The polls have closed for Russia's 2016 parliamentary elections, with the first exit polls showing no real surprises: President Vladimir Putin's party of power, United Russia, stands to remain the dominant force in Russian parliamentary politics. According to exit polls, the party looks to claim up to 49.4 percent of Sunday's vote, according to the Public Opinion Fund (FOM), a state-funded pollster.
According to another state pollster, the Russian Public Opinion Research Center (VTsIOM), United Russia took 44.7 percent of the vote. Support for the party appears to have been strongest in regions with high voter turnout.
The two state pollsters differed on which sanctioned opposition party took second place in the election. According to FOM, Russia's Communist Party held onto its second-place spot with 16.3 percent of the vote. However, VTsIOM has the Liberal Democratic Party (LDPR) in second with 15.3 percent to the Communist party's 14.9 percent. FOM had LDPR at 14.3 percent.
Meanwhile, efforts by Russia's fractious opposition parties were mired by low turnout in urban centers like Moscow and St. Petersburg, where support for liberal-minded or otherwise opposition-focused movements was at least measurable. Yabloko, the leading liberal opposition party, pulled in just 2.6 percent of the vote, according to FOM. (The party managed to rake in 3.4 percent of the vote, according to VTsIOM.) By failing to pass the five-percent threshold, Yabloko will not gain representation in the Duma, unless one of its candidates can win a seat in a single-mandate contest.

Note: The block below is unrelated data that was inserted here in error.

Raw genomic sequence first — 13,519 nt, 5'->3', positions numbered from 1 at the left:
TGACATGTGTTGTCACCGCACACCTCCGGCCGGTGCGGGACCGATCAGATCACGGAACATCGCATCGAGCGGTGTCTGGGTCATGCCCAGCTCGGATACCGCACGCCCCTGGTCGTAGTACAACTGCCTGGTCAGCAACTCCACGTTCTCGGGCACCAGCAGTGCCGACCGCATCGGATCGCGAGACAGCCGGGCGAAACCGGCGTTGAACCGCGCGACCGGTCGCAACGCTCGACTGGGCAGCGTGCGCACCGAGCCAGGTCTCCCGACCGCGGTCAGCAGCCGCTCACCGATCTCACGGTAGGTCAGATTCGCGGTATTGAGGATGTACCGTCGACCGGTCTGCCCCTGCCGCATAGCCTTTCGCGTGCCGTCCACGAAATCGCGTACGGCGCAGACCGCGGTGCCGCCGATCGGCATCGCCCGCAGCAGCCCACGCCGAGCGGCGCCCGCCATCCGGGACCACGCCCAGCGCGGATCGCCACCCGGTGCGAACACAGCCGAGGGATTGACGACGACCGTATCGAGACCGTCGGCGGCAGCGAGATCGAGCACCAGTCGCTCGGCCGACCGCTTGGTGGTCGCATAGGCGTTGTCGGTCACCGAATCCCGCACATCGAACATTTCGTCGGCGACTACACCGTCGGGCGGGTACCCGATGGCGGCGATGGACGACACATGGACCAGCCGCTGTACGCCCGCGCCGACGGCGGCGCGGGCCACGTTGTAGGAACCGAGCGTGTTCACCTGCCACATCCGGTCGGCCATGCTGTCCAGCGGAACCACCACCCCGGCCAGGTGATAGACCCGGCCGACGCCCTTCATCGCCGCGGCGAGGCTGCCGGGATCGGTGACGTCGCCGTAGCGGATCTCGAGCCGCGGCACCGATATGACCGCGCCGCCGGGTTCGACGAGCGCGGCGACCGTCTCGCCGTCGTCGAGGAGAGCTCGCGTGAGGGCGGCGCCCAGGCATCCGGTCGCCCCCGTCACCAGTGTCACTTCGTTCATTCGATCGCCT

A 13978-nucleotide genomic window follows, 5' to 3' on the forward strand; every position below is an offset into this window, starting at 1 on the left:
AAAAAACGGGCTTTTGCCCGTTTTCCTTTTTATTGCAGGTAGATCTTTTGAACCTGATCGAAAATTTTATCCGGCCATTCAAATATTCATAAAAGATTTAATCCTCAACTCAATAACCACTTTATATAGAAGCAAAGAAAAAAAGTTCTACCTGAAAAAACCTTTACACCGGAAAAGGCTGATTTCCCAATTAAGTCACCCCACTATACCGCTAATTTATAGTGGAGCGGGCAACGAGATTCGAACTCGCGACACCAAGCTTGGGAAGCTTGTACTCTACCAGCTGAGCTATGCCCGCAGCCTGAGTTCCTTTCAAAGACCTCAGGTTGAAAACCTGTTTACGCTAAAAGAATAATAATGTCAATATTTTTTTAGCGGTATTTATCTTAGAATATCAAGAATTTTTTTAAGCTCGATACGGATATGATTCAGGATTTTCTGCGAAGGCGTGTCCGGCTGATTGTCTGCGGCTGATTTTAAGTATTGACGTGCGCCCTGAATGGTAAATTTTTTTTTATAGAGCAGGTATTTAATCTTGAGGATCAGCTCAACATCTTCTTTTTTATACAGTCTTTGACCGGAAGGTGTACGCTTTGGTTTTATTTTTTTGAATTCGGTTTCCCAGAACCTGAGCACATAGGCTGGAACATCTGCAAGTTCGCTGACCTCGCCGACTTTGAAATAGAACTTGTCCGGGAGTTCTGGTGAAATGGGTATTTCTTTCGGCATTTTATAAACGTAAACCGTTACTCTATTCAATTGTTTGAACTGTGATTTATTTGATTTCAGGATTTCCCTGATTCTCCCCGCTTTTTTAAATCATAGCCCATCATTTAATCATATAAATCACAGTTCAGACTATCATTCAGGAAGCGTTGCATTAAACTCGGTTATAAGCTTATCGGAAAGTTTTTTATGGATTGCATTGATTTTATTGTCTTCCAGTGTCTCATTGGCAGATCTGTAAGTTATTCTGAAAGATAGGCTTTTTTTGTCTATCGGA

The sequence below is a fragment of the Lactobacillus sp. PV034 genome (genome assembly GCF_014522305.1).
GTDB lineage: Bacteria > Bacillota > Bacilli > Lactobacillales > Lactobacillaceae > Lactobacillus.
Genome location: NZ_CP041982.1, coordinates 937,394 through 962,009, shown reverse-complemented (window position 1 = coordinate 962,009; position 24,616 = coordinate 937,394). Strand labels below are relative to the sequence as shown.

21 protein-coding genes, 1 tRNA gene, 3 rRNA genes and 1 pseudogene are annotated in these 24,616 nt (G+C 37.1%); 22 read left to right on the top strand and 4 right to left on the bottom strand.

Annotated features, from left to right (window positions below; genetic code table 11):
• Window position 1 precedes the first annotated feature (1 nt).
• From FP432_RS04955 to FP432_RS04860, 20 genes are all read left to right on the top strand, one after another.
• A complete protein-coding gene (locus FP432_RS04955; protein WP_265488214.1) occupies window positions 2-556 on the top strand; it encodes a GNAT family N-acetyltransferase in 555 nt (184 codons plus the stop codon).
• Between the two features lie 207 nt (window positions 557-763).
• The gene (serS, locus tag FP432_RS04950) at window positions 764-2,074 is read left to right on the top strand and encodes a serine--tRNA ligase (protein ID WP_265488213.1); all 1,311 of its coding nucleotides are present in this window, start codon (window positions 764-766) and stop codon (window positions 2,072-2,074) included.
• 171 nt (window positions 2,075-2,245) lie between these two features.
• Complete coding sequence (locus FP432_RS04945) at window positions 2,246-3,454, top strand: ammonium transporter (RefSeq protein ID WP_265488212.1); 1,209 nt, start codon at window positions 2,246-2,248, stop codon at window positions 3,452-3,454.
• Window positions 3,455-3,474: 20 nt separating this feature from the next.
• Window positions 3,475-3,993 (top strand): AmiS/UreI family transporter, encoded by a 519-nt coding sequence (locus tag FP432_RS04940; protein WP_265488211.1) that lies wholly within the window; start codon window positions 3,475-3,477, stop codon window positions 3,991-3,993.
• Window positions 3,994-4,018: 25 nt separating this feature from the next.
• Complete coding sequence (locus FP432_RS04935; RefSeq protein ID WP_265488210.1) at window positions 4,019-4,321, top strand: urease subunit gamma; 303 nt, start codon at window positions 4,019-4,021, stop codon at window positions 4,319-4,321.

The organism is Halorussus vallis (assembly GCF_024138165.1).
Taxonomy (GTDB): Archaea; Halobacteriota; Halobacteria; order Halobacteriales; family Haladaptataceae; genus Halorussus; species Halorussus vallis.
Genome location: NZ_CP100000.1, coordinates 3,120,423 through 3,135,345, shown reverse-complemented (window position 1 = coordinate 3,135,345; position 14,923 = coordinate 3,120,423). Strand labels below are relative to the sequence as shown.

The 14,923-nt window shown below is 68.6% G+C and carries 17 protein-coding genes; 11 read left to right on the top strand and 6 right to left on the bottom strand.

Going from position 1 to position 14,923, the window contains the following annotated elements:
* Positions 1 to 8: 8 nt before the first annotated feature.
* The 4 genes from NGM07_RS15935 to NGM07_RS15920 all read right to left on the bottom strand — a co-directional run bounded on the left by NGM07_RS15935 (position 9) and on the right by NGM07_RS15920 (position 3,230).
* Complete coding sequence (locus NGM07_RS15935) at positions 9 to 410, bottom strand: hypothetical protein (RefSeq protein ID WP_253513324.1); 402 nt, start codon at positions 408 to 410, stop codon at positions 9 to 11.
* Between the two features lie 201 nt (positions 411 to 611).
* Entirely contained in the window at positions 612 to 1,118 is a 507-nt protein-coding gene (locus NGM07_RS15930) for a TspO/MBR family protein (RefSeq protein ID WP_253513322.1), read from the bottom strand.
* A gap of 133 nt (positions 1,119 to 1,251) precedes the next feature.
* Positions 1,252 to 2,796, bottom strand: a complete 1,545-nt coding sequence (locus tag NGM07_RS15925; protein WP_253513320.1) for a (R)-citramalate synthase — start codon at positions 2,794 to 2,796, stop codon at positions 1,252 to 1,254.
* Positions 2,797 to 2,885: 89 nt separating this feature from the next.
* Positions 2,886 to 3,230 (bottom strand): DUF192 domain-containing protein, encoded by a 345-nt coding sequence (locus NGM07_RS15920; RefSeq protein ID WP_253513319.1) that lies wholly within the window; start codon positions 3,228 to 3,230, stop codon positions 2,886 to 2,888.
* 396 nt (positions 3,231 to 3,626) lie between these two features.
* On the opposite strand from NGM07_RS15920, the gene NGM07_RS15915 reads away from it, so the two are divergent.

A source close to the Kremlin told The Moscow Times that officials expect United Russia to win more than 300 seats in the Duma (in both the proportional voting and winner-take-all races), giving the party a majority large enough to amend the Russian Constitution. “This is possible,” the source said.
The only other party to pass the five percent threshold was A Just Russia, which won 7.6 percent of the vote according to FOM, and 8.1 percent according to VTsIOM.
Numbers published by the Central Election Commission at 6 p.m., Moscow time (two hours before polls in the capital closed), indicated a sharp drop in voter participation. National turnout is estimated to have been just 40 percent this year — ten percent lower than five years ago, when Russians last voted for parliament.